How do you Activate your Vagus Nerve?

Here are a few ways you can help to activate your vagus nerve:

Belly breathing - Get in the habit of adding a few sessions of deep and calm belly breathing into your routine. 

Yoga, stretching, and massage - There is a proven correlation between yoga and trauma healing. Yoga helps you to release what is no longer serving you. It also helps to strengthen the mind / body connection which is crucial to a healthy, functional nervous system. Massage works in a similar way; by manually activating certain muscle groups you can stimulate the vagus nerve. (Try a foot massage or massaging along the right side of the throat)

Cold exposure - Acute cold exposure has been shown to activate the vagus nerve and can lower your sympathetic (fight or flight) response and increase parasympathetic activity.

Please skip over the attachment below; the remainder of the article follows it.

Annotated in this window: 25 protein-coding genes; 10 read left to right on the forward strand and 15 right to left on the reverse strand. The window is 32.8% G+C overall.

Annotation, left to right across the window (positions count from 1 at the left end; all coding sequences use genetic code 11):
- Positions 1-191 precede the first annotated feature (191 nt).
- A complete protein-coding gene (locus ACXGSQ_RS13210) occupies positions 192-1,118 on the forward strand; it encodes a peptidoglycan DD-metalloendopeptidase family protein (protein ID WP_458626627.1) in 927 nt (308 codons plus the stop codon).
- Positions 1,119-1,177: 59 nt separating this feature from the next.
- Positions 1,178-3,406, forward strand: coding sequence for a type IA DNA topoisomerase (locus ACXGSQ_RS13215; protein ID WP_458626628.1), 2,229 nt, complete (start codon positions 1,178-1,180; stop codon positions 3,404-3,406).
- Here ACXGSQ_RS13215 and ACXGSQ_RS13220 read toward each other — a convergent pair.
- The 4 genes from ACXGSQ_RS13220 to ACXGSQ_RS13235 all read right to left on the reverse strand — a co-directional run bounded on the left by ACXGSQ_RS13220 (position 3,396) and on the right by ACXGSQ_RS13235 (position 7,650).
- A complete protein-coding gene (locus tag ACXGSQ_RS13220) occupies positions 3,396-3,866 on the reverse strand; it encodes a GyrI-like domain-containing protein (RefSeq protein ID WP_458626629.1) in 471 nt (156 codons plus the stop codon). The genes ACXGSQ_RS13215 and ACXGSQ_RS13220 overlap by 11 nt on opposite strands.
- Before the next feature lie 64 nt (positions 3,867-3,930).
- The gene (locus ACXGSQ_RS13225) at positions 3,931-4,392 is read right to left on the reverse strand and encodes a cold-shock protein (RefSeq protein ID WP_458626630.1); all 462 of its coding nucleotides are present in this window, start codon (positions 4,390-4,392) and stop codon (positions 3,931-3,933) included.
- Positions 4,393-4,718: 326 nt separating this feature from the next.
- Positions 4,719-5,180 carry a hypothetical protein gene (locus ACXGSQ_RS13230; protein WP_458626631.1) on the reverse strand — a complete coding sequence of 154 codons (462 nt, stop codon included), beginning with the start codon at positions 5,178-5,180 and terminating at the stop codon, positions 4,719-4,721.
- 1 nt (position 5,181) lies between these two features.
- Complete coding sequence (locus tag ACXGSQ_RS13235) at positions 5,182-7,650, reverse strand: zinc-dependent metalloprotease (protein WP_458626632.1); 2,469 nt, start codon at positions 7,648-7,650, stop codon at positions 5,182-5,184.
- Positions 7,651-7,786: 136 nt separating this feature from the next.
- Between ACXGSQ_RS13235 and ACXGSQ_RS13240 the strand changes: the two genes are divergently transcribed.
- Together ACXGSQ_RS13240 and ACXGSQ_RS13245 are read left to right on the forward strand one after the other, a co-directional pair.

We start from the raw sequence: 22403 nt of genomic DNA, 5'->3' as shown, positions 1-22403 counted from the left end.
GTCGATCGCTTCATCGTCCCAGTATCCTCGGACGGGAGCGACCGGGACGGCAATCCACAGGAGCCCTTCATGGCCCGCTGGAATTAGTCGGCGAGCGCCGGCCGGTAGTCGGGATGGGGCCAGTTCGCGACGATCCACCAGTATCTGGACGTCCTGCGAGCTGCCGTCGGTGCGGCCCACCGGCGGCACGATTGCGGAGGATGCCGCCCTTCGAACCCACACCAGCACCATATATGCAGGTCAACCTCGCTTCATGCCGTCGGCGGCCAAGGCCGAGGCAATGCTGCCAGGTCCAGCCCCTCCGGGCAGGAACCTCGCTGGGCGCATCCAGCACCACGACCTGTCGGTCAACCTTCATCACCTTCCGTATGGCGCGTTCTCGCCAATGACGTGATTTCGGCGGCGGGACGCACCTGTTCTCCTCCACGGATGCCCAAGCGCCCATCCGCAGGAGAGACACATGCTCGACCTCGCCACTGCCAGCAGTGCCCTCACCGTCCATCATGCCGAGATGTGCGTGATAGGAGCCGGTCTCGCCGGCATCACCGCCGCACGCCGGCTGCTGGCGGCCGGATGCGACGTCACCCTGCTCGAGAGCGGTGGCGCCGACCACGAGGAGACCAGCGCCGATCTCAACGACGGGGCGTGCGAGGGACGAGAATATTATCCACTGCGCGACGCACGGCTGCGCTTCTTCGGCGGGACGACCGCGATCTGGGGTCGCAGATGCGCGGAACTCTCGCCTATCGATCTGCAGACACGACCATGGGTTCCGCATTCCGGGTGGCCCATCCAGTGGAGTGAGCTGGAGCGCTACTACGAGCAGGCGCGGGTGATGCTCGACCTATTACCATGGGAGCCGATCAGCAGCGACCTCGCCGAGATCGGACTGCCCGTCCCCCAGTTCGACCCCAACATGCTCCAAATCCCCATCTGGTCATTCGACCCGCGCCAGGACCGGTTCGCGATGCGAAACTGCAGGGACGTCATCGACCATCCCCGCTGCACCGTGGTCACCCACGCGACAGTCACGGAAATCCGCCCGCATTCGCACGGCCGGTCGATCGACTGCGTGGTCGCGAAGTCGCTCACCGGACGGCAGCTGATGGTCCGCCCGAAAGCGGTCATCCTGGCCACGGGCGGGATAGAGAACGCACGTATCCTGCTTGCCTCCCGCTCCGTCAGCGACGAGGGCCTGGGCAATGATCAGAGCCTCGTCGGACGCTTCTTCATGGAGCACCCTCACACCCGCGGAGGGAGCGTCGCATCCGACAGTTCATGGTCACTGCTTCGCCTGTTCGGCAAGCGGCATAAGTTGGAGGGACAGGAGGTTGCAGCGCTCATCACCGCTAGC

Meditation - Research has shown that meditation aides with vagal tone and positive emotions towards oneself. Meditation is a great tool to use to calm your trauma responses in real time. Once a frequent meditation practice is developed, it is typical to experience a noticeable decrease in flashback experiences.  

Energy Healing - Reiki is a wonderful tool for caring for the vagus nerve.

Vagal toning exercises

The vagus nerve is connected to your vocal cords and the muscles at the back of your throat. Singing, humming, chanting and gargling can activate these muscles and stimulate your vagus nerve. This has been shown to increase heart-rate variability and vagal tone.

Chanting "Om" in particular has been shown to create a vibrational sensation around the ears